Difficulties of fighting in Scotland

Letter from Lord Argyll to Secretary Townshend. Argyll describes the problems faced fighting in this area and wants to know what action he should take if any rebels surrender. (SP 54/10 f.150)


Stirling 24th December 1715

My Lord,

I have received the honour or Lordship’s letter of the 15th, and as to the Pretenders [Charles Francis Edward Stuart] landing I only informed your Lordship of the expectations the Rebells had of his coming, and the consequences which I foresaw from it, and am most heartily glad that they are like to be mistaken. We are preparing everything to enable us to endeavour [aim] to dislodge [remove] the Rebells from Perth, but I believe everybody here agrees with me in opinion that when we are ready to move the weather may stop us. I believe my Lord Mr. Cadogan will have informed your Lordship that this attempt upon Perth will be an expedition of very great Expence, for within seven miles of that place, we shall find neither forrage provision [food found by fishing, hunting or crops to gather] nor fireing [wood for fuel]
And very little within sixteen miles of it, I will not trouble your Lordship with the other difficulties we shall have to struggle with, on account of the different measures the Rebells have to pursue. I dare say your Lordship will find we shall do so as much as can be done, and one good step towards it is that they who have the honour to serve his Majesty here perfectly agree in their opinions.

As to following the Rebells amongst the Hills I am confident his Majesty and his Ministers have been very much misinformed in relation to that matter, for I take it to be altogether impossible for an Army to follow the Highlanders amongst the Hills in winter time and very hard to do it even in the Summer, if we were my Lord so happy as to be in possession of Perth, all that can be hoped for is to destress [disturb] the Rebells by forcing them to remain in the mountains.

Tomorrow we expect the head of the Dutch Troops to arrive at Edinburgh, and the Rear [rest of the troops] the beginning of January; when the ships with the Artillery & ammunition will arrive, if they are set out, depends on the wind, which at present is very contrary [unfavourable].

My Lord it appears very plain to me by your Lordship’s last letter, that there have been very strange misrepresentations [false picture] made to his Majesty and his Ministers of the state of affairs here; time my Lord will convince his Majesty and everyone who has the honour to serve him that my Descriptions are true. There are it seems My Lord great pains taken to raise such expectations in his Majesty and his Ministers as all the Generalls & Troops in the World are not able to answer, I wish my Lord there may be no further design in that, than the giving wrong impressions of me.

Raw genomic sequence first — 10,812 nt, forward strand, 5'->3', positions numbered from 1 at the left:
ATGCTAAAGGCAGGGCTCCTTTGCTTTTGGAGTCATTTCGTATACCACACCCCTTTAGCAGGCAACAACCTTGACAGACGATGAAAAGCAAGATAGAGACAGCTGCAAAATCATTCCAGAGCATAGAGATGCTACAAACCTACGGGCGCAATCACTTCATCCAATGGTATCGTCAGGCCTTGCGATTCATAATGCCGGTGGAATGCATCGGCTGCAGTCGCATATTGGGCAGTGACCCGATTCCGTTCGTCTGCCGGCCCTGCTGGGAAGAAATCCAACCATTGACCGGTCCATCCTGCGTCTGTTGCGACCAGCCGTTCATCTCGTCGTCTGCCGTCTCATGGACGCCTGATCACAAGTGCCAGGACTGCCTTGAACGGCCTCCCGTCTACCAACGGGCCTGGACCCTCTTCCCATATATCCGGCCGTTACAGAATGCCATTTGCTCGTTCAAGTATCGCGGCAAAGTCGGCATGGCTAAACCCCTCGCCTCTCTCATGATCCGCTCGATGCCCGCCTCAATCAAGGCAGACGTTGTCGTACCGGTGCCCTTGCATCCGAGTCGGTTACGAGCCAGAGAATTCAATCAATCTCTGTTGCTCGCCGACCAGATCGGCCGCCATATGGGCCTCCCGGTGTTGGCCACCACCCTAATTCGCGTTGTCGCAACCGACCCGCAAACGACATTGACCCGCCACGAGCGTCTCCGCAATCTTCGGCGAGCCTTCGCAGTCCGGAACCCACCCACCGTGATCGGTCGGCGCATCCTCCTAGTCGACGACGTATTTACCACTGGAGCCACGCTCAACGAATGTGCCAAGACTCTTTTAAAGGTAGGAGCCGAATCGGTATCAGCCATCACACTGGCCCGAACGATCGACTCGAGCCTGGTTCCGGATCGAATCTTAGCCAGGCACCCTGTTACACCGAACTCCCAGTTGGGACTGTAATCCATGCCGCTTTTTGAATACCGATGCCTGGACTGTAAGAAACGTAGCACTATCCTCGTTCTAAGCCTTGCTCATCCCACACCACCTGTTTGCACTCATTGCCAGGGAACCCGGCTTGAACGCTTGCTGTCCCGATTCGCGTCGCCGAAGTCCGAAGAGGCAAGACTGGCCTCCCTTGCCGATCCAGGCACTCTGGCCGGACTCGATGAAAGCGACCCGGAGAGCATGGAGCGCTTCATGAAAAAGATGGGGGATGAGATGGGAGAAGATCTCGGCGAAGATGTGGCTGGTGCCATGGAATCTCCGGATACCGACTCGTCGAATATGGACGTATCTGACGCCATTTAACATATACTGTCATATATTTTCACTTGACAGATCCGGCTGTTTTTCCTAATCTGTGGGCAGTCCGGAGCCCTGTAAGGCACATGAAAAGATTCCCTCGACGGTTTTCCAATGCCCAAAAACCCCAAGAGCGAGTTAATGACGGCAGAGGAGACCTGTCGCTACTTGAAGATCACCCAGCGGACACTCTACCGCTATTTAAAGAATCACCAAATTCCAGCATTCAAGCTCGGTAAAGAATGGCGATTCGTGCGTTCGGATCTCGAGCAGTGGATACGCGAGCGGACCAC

My Lord the moment we are in a readiness, if the weather will permit of it, against which there is no fighting we shall use our endeavours [efforts] to dislodge the Rebells from Perth. When that attempt is made or that the Weather proves such as to prevent it for any considerable time, I beg I may have his Majesties leave to return.

Mr. Evans My Lord has been so ill of late, that if his indisposition [ill health] continues I must beg leave of his Majesty that he may go to the Bath, he struggles with it as much as he can, and indeed his absence will be a great loss to the service, for no man can distinguish himself more than he has on this occasion.

X I believe my Lord it is necessary I should know his Majesties pleasure incase any of the Rebells should surrender themselves, what I should do with them, whether I may permit them to go to London to beg his Majesties mercy, or if I may take their paroles [word of honour] and confine them to Edinburgh or Glasgow, or if I am to imprison them, or if Baill should be taken for them.

X The Gentlemen My Lord who are prisoners among the Rebells, have desired me humbly to apply to his Majesty that they might be relieved [released]; Your Lordship will be so good to let me know his Majesties pleasure likewise upon that point.

I am my Lord with the Greatest Respect
Your Lordship’s most obedient and most faithfull Humble Servant,


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